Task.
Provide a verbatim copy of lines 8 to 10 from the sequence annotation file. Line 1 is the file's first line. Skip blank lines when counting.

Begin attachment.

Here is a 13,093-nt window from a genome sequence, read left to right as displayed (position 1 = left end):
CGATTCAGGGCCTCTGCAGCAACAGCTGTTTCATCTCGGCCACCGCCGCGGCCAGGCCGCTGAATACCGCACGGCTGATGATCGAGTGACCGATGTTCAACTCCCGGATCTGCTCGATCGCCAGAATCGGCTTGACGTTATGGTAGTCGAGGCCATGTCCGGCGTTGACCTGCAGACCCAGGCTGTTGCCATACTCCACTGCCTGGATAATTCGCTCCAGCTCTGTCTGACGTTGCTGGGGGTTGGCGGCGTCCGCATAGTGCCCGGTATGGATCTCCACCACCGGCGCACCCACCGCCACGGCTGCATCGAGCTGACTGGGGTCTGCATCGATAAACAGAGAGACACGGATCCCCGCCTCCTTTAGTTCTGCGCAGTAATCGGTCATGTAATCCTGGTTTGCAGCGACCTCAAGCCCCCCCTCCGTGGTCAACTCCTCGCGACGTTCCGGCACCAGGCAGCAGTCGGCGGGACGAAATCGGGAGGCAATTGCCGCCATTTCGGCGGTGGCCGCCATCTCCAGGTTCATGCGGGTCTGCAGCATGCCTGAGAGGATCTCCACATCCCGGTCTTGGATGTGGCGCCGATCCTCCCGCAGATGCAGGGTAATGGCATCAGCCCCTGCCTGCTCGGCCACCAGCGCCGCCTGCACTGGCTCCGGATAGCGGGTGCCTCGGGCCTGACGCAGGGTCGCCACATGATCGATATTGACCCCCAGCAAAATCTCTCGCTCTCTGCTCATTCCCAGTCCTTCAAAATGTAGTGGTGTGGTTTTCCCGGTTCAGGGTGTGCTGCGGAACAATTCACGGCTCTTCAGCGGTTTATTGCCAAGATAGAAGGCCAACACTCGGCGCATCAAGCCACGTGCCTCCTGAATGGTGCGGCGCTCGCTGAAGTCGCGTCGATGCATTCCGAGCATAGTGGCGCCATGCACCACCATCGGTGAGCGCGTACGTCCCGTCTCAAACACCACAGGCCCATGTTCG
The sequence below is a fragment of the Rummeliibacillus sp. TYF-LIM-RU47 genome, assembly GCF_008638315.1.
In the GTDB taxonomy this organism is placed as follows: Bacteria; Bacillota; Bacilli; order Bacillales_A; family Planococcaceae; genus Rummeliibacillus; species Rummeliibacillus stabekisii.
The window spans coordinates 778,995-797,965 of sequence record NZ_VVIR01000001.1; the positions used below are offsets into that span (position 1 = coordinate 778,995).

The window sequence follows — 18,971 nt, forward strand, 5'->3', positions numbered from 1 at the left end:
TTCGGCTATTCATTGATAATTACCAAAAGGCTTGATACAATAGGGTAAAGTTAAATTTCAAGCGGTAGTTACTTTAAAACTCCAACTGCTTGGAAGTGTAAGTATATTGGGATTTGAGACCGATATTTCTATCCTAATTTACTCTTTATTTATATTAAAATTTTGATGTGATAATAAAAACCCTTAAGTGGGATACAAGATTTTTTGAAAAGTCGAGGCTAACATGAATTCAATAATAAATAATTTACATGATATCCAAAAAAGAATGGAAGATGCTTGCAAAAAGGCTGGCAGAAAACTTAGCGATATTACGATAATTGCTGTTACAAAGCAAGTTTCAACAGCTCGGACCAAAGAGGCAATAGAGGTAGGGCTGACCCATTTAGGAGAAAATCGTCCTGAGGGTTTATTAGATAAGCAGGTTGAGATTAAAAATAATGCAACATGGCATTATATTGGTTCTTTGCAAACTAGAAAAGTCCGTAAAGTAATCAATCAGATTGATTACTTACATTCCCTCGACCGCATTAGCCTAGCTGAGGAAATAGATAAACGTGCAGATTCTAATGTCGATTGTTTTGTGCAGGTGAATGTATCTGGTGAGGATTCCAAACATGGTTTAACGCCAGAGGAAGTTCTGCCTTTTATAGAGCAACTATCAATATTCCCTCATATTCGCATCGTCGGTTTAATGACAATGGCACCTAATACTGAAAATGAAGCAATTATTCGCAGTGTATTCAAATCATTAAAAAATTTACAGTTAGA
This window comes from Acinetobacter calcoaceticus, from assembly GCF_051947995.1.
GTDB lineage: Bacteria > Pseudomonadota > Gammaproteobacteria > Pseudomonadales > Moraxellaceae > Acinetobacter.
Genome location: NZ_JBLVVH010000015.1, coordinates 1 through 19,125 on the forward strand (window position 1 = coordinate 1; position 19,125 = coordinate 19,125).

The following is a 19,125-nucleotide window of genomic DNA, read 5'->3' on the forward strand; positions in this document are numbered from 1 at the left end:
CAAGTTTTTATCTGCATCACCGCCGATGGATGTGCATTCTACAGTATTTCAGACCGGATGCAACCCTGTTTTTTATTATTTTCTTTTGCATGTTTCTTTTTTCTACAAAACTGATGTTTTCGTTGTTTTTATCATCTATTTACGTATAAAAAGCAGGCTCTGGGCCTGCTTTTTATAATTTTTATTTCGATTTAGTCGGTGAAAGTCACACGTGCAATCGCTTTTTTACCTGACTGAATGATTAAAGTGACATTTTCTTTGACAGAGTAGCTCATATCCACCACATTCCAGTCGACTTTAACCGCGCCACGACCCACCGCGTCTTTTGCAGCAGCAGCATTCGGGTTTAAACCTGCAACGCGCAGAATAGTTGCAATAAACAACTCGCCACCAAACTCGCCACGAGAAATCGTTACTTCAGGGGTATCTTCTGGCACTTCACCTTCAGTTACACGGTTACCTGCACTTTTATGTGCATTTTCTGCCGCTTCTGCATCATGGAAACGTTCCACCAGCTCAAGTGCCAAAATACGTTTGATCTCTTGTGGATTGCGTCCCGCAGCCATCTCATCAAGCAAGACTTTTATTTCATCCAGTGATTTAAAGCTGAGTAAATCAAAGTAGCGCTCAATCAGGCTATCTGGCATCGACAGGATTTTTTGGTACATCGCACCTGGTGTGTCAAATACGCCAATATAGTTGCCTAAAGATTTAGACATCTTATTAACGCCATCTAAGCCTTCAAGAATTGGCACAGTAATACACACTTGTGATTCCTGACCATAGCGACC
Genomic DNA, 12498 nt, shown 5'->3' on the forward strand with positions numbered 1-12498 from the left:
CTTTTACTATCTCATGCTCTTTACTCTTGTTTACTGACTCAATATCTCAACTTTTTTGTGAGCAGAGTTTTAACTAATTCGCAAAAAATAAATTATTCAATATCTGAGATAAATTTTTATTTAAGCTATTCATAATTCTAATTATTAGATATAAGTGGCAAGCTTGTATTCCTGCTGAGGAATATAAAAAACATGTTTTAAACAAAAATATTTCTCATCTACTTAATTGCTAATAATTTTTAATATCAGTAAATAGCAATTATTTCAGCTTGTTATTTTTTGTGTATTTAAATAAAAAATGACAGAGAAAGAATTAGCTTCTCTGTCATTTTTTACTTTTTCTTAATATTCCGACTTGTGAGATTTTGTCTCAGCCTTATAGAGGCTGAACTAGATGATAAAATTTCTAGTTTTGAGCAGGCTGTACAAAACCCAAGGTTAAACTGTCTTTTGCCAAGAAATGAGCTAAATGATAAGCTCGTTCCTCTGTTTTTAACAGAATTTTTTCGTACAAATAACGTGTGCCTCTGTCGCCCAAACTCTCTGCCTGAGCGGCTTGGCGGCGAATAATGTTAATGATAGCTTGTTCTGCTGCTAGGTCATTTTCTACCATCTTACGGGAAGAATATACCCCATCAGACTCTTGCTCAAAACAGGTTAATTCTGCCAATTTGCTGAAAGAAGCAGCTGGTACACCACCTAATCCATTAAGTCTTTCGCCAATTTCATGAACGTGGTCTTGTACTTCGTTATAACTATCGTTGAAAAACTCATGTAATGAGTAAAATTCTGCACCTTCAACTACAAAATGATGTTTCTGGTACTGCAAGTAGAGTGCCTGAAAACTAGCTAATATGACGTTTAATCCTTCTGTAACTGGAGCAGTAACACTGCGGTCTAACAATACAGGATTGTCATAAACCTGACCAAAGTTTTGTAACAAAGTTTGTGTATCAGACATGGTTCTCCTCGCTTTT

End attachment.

This window comes from Acinetobacter calcoaceticus, from assembly GCF_051947995.1.
GTDB lineage: Bacteria > Pseudomonadota > Gammaproteobacteria > Pseudomonadales > Moraxellaceae > Acinetobacter.
Genome location: NZ_JBLVVH010000015.1, coordinates 1 through 19,125 on the forward strand (window position 1 = coordinate 1; position 19,125 = coordinate 19,125).